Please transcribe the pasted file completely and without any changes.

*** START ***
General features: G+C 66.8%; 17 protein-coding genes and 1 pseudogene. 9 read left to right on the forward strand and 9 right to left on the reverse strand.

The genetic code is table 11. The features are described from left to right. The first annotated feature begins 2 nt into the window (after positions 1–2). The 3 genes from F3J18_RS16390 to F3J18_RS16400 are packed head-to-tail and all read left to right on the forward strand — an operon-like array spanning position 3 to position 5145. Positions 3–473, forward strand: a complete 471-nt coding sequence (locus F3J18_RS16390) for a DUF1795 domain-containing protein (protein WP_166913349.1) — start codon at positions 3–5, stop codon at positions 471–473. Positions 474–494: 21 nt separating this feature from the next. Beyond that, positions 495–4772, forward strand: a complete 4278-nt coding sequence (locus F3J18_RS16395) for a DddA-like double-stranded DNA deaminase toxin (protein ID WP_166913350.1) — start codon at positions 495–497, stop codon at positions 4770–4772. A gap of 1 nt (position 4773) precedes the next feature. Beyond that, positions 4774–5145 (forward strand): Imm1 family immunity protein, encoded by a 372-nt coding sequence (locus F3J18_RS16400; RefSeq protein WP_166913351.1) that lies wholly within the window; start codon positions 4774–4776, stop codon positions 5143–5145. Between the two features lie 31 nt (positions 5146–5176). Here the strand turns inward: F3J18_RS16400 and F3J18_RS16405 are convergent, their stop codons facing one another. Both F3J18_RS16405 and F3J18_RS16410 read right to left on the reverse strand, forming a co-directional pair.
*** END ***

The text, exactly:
General features: G+C 66.8%; 17 protein-coding genes and 1 pseudogene. 9 read left to right on the forward strand and 9 right to left on the reverse strand.

The genetic code is table 11. The features are described from left to right. The first annotated feature begins 2 nt into the window (after positions 1–2). The 3 genes from F3J18_RS16390 to F3J18_RS16400 are packed head-to-tail and all read left to right on the forward strand — an operon-like array spanning position 3 to position 5145. Positions 3–473, forward strand: a complete 471-nt coding sequence (locus F3J18_RS16390) for a DUF1795 domain-containing protein (protein WP_166913349.1) — start codon at positions 3–5, stop codon at positions 471–473. Positions 474–494: 21 nt separating this feature from the next. Beyond that, positions 495–4772, forward strand: a complete 4278-nt coding sequence (locus F3J18_RS16395) for a DddA-like double-stranded DNA deaminase toxin (protein ID WP_166913350.1) — start codon at positions 495–497, stop codon at positions 4770–4772. A gap of 1 nt (position 4773) precedes the next feature. Beyond that, positions 4774–5145 (forward strand): Imm1 family immunity protein, encoded by a 372-nt coding sequence (locus F3J18_RS16400; RefSeq protein WP_166913351.1) that lies wholly within the window; start codon positions 4774–4776, stop codon positions 5143–5145. Between the two features lie 31 nt (positions 5146–5176). Here the strand turns inward: F3J18_RS16400 and F3J18_RS16405 are convergent, their stop codons facing one another. Both F3J18_RS16405 and F3J18_RS16410 read right to left on the reverse strand, forming a co-directional pair.